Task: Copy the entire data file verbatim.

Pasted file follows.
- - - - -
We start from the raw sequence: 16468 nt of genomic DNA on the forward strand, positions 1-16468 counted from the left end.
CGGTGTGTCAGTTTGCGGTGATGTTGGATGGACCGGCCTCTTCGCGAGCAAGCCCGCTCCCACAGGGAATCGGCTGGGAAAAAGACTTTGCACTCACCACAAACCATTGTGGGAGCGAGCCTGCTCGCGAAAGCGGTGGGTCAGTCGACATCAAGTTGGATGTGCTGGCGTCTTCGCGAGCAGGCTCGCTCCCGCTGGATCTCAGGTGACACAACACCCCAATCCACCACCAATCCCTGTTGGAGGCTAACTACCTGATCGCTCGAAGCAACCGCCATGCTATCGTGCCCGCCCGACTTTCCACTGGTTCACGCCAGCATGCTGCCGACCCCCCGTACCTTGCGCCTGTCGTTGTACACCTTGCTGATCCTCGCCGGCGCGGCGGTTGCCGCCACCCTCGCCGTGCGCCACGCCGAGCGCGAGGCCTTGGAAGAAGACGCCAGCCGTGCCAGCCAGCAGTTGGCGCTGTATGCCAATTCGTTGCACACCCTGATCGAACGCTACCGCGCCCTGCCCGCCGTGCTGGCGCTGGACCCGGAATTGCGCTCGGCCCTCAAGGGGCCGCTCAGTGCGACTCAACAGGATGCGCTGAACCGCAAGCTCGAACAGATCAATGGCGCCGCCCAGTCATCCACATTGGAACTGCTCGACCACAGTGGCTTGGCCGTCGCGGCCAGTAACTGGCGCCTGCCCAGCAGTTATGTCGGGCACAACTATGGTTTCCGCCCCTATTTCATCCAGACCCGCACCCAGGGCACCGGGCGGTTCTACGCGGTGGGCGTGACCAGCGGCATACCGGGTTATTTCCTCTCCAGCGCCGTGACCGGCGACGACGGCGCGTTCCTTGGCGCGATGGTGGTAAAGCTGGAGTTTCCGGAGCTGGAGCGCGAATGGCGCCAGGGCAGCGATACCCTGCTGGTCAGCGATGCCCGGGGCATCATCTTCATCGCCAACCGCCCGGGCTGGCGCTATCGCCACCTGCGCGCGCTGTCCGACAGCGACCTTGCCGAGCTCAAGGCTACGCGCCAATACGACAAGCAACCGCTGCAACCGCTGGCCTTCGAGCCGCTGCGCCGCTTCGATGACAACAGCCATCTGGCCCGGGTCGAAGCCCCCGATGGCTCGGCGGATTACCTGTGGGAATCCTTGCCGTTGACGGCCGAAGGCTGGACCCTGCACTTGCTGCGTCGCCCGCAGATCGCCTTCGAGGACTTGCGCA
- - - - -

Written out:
We start from the raw sequence: 16468 nt of genomic DNA on the forward strand, positions 1-16468 counted from the left end.
CGGTGTGTCAGTTTGCGGTGATGTTGGATGGACCGGCCTCTTCGCGAGCAAGCCCGCTCCCACAGGGAATCGGCTGGGAAAAAGACTTTGCACTCACCACAAACCATTGTGGGAGCGAGCCTGCTCGCGAAAGCGGTGGGTCAGTCGACATCAAGTTGGATGTGCTGGCGTCTTCGCGAGCAGGCTCGCTCCCGCTGGATCTCAGGTGACACAACACCCCAATCCACCACCAATCCCTGTTGGAGGCTAACTACCTGATCGCTCGAAGCAACCGCCATGCTATCGTGCCCGCCCGACTTTCCACTGGTTCACGCCAGCATGCTGCCGACCCCCCGTACCTTGCGCCTGTCGTTGTACACCTTGCTGATCCTCGCCGGCGCGGCGGTTGCCGCCACCCTCGCCGTGCGCCACGCCGAGCGCGAGGCCTTGGAAGAAGACGCCAGCCGTGCCAGCCAGCAGTTGGCGCTGTATGCCAATTCGTTGCACACCCTGATCGAACGCTACCGCGCCCTGCCCGCCGTGCTGGCGCTGGACCCGGAATTGCGCTCGGCCCTCAAGGGGCCGCTCAGTGCGACTCAACAGGATGCGCTGAACCGCAAGCTCGAACAGATCAATGGCGCCGCCCAGTCATCCACATTGGAACTGCTCGACCACAGTGGCTTGGCCGTCGCGGCCAGTAACTGGCGCCTGCCCAGCAGTTATGTCGGGCACAACTATGGTTTCCGCCCCTATTTCATCCAGACCCGCACCCAGGGCACCGGGCGGTTCTACGCGGTGGGCGTGACCAGCGGCATACCGGGTTATTTCCTCTCCAGCGCCGTGACCGGCGACGACGGCGCGTTCCTTGGCGCGATGGTGGTAAAGCTGGAGTTTCCGGAGCTGGAGCGCGAATGGCGCCAGGGCAGCGATACCCTGCTGGTCAGCGATGCCCGGGGCATCATCTTCATCGCCAACCGCCCGGGCTGGCGCTATCGCCACCTGCGCGCGCTGTCCGACAGCGACCTTGCCGAGCTCAAGGCTACGCGCCAATACGACAAGCAACCGCTGCAACCGCTGGCCTTCGAGCCGCTGCGCCGCTTCGATGACAACAGCCATCTGGCCCGGGTCGAAGCCCCCGATGGCTCGGCGGATTACCTGTGGGAATCCTTGCCGTTGACGGCCGAAGGCTGGACCCTGCACTTGCTGCGTCGCCCGCAGATCGCCTTCGAGGACTTGCGCA